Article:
running a script wrong. Our CEO talks about this all the time:
And indeed: we have invented a novel solution to this problem.
Zero-downtime partial rollbacks using a version-controlled database
We're building Dolt, the world's first SQL database you can branch and
merge, fork and clone, push and pull just like a git repository. These
capabilities have a bunch of interesting use
cases unrelated to
disaster recovery, but it's particularly good for that. This is
because it uses the the same Merkle DAG storage that git does, making
it possible to revert the effects of any bad query or set of queries
without disturbing what came after.
Let's see how this works in practice. Here's our unlucky intern's
connection to the database.
OK, there's our culprit. Now that we have the commit we want to
revert, we query the diff table to see which tables were affected.
production_db>select table_name from dolt_diff where commit_hash ='un9njo4nc9j8ns3so05hhfp50rsolq83';+-------------------+| table_name |+-------------------+| customers || jira_projects || billing_details || ops_genie_config |+-------------------+
Something tells me Atlassian has quite a few more tables than this in
their production database, but let's start here. To figure out which
customers were deleted, even if we don't know what query got run, we
can query the dolt_diff system table for the customers table.
production_db>select cust_id from dolt_diff_customers where to_commit ='un9njo4nc9j8ns3so05hhfp50rsolq83'and diff_type ='deleted';+----------+| cust_id |+----------+| nope || wrong || bro stop |+----------+
With these customer ids, we can start un-doing the damage in
subsidiary tables, one customer at a time. This is easy to script.
Note the syntax AS OF 'un9njo4nc9j8ns3so05hhfp50rsolq83~', which
queries from the jira_products table as it existed at the commit
before the disastrous one. (~ appended to a hash or branch reference
in git names the first parent of that commit, and Dolt supports this
syntax as well).
There's an even easier way to do this though: just invoke the built-in
dolt_revert function with the culprit commit:
dolt_revert works just like git revert does on the command line:
it generates a patch that reverts the changes effected by the commit
named. For most schemas, that's probably where we would start. For
disaster recovery on more complicated schemas, or just to go more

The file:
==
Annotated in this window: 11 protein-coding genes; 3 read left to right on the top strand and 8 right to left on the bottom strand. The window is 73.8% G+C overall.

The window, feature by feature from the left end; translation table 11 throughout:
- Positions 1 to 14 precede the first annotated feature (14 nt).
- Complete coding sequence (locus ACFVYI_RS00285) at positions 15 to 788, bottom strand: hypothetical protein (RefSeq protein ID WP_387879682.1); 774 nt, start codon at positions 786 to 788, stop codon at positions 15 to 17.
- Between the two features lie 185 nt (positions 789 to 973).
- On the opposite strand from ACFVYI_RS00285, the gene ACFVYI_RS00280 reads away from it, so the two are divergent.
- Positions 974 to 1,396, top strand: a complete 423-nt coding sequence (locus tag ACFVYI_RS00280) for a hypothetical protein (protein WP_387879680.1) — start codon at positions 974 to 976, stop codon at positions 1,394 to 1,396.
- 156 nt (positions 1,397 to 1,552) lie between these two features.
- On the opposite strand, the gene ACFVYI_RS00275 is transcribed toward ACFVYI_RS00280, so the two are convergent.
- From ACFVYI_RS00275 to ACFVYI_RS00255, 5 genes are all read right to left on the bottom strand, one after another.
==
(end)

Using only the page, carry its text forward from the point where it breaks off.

slowly and cautiously, one customer at a time, we would use the
multi-step process with the dolt_diff tables above, verifying our
repair work on a smaller scale every step of the way.
Customer sharding the easy way, with branches
Recall the two factors that made the Atlassian disaster so painful for
them to recover:
The error wasn't immediately noticed
No customer sharding
Customer sharding isn't appropriate for every application, but where
it works, it's great: it really limits the blast radius of all sorts
of operational problems so that they only affect a subset of your
customers (ideally just one). If Atlassian had customer sharding, they
could have easily restored just the affected customers' databases from
backup without impacting anyone else.
One big reason this pattern isn't more common is that it's difficult
to manage. Even setting aside provisioning separate hosts for each
shard, just managing the namespaces and any shared data or schema is
challenging. Generally there's some shared data for all customers
(domain objects, etc.), and as you evolve your schema you have to
duplicate that work on each shard, timing that rollout with updated
software to use it. It's a lot of work.
Dolt simplifies this process by letting you use a branch for each
customer shard. Your main branch has the shared schema and data, and
each customer branch periodically does a merge with main to pick up
changes. Each customer's data exists only on its respective branch,
and each branch has its own commit history.
With this setup, recovering a particular customer is dirt simple,
since there is no other customer's data on the impacted branch. It's
just a dolt reset to the previous commit, which works exactly the
same as git reset.
As an added bonus, each branch can run on any server without
sacrificing the ability to do further branch, merge, clone,
etc. operations. Migrating a customer to dedicated hardware is as easy
as running dolt clone on the new box.
Accidents happen. As an industry, we've spent a lot of effort making
sure that our data can survive earthquakes and tsunamis, but precious
little making sure it can survive an intern with sudo.
We're here to share the good news that there's a better way to
administer databases, and we'll keep telling everyone who gives us an
opening. A better world is possible, if you just let Dolt into your
Interested? Come chat with us on our
Discord. Let's get you started
building your next application on top of a Dolt database.